I often get frustrated by those who think Google is the greatest search engine that ever parsed. Don’t get me wrong – I like Google, I use Google, I employ it as a verb. But if I hit the search button and get wonky results, I recognize that they are wonky and am not afraid to blame Google. (Full disclosure: I have a library science background which I’d like to think has made me into a pretty good searcher, so I will usually try a few different queries before I point the finger at the machine.)
On most of our consulting engagements, at least one person will say “I want our search to be more like Google.” I have a few problems with this kind of statement. Partly it’s that most folks aren’t terribly critical when it comes to evaluating the relevance of Google results. It’s what we know, it’s what we’re used to. We don’t mind that Wikipedia is almost always the first result on any query – many might find that a “feature”. We’re generally happy to take whatever shows up in those top 10 results and roll with it regardless of what it is, mostly because we can’t know everything that is out there so we trust Google to filter it for us. We satisfice (yes, it’s Wikipedia, joke intended)
Take these same folks and plunk them in front of their enterprise search and ask whether the top ten results are usually “good enough”… Most will answer no. Why? Because we have a better idea of what information is out there and what would make for a good result. Our frame of reference is completely different – we have a much higher level of information literacy within our organization, so we are quicker to recognize when the results don’t make sense. And so we blame the search engine. Which sometimes is the right response (especially if you have SharePoint… I mean, even if you type in the exact title of a document you can still get a bunch of gibberish), but sometimes the problem is… well, you know the old IT help desk joke (between the chair and the screen).
Daniel Tunkelang (Chief Scientist of Endeca)…told me search phrases are much like coffee orders: if you don’t go to Starbucks often, you’ll hesitantly ask for a large coffee, with milk, maybe skim milk, and you’ll say please. If you go there every day, you just go in and say “venti skim milk latte,” pay, and leave with your coffee.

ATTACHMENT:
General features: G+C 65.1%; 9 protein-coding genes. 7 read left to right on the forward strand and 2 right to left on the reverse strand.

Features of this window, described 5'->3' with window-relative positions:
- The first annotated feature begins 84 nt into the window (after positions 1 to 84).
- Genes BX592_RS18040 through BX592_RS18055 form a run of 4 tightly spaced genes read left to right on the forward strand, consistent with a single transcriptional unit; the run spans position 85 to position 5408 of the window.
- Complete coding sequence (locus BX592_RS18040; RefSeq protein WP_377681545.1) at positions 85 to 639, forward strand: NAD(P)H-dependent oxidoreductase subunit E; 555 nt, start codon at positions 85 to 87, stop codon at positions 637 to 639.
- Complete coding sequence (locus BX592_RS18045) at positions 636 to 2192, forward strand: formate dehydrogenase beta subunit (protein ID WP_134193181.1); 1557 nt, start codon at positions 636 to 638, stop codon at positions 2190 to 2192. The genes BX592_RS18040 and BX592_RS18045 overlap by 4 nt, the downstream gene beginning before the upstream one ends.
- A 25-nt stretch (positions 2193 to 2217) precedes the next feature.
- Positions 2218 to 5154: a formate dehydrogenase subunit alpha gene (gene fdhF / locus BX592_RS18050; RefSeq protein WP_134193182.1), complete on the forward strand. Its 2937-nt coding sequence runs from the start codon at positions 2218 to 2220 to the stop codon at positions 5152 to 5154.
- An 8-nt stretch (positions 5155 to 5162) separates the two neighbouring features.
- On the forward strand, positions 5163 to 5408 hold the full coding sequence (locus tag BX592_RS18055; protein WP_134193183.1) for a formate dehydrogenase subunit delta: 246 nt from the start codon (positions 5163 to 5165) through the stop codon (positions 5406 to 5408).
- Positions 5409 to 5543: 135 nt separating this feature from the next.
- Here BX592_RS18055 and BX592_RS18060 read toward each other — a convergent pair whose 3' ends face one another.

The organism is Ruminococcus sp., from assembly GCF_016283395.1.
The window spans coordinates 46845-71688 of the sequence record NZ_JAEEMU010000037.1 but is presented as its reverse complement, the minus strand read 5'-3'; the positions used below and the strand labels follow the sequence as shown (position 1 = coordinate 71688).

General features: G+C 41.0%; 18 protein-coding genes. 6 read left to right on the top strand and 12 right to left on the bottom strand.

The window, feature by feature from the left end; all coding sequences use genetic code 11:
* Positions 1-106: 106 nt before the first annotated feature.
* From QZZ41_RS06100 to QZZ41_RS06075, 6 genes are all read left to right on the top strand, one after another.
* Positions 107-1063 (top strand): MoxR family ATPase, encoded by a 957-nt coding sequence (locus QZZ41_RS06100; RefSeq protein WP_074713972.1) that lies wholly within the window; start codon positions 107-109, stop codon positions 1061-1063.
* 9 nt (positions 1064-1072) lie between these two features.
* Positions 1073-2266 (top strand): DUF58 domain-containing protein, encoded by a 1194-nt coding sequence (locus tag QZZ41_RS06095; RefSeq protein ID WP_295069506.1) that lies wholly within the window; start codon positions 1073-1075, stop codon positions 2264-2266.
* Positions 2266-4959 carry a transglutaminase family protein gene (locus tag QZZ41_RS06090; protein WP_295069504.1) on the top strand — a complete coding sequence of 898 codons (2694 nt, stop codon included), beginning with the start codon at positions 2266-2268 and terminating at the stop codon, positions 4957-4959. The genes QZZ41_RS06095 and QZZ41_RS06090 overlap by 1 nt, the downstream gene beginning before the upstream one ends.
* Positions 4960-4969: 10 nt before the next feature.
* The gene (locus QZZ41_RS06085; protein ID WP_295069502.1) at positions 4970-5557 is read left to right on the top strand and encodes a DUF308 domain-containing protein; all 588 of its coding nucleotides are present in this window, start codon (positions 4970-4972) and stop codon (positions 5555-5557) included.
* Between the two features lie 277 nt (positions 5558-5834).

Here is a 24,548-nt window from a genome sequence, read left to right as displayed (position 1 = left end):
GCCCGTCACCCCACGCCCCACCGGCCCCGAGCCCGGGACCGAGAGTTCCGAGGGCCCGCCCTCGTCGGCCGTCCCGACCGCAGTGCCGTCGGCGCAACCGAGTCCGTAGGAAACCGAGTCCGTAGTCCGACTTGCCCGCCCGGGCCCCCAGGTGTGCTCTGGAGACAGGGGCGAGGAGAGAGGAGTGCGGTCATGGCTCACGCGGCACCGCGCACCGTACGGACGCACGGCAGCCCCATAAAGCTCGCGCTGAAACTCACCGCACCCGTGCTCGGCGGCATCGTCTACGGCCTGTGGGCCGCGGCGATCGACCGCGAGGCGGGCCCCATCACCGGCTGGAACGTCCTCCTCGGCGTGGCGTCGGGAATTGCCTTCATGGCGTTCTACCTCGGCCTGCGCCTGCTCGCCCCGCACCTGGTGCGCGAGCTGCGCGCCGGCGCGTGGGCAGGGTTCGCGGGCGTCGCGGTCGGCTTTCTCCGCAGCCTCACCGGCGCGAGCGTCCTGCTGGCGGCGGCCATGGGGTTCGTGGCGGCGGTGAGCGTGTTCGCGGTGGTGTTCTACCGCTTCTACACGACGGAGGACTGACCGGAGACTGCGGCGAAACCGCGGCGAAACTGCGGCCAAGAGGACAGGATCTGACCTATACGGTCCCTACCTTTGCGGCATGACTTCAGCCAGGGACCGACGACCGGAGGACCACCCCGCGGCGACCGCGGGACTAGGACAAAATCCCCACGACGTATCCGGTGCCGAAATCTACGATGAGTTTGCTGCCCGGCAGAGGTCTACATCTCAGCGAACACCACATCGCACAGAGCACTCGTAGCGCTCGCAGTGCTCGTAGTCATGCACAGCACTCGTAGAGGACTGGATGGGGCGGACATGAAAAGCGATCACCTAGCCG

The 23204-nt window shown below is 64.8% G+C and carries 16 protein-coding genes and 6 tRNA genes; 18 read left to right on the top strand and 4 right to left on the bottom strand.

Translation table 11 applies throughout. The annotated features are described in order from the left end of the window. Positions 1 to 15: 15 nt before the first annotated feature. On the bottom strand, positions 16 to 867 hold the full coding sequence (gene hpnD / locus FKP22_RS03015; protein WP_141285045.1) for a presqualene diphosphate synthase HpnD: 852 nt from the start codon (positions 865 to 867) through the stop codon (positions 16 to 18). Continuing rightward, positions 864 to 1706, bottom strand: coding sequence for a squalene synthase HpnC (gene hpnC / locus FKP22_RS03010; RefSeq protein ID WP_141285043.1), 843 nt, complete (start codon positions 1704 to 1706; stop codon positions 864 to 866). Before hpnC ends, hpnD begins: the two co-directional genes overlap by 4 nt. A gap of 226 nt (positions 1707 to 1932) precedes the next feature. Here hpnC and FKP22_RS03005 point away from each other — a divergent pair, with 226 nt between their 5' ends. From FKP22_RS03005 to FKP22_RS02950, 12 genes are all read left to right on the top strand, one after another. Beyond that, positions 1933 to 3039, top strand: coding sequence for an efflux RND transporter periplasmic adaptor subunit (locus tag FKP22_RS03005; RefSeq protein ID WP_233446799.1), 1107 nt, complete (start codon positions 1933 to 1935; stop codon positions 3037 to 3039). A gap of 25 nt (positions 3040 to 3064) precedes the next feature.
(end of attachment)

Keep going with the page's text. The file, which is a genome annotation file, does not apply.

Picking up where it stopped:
When we use Google on the web, we’re used to the same kind of formulas — we know Google’s query language because we’ve grown accustomed to it, not because it’s particularly good or bad at understanding what we want.
It’s all about that last bit – the “understanding what we want”. I recently read an interesting Oracle whitepaper about folksonomy and social approaches to relevance (which I recommend) that talks about relevancy and search queries:
A search result can only be relevant (or not) to what the searcher wants. Only secondarily is the search result relevant (or not) to a search term, query string, or criteria. This means that the possibility of relevancy is a function of how well the search term reflects the searcher’s desire.
This feels like a tired librian-y complaint (“people are bad searchers”), that our ability to translate our need into a string of words that a search engine can use is really the limiting factor on just how relevant results can possibly be. If you are looking for a sample proposal for an SAP implementation in the utilities industry in North America and you type in “proposal”, well you get what you deserve. But also, the less we know about the body of knowledge the results are pulling from, the less capable we are of making that judgment of relevancy.
So what are people really saying when they say “can’t it just be like Google”? I think it’s more about the veneer of simplicity. We don’t want to think about what we type in or what might be out there. As casual users, we generally just want to scan the top 10 results and pick something that’s “good enough.” This works fine on the public web but hard to replicate in the enterprise, where there’s a lot less to choose from and our information needs are much more specific. We understand the content, so we apply a more critical eye to the results. We often feel they are less relevant because we have more information against which to judge them.
What I’m trying to say is that while we all want search to be fast and easy, we have to accept that different search contexts (i.e. work vs. play) should carry with them different expectations around relevancy and search strategy. Although we may all have been trained on Google, we have to recognize when our information needs require more sophisticated search strategies and tools and be willing to learn them – just as we did when we were first presented with the big white box.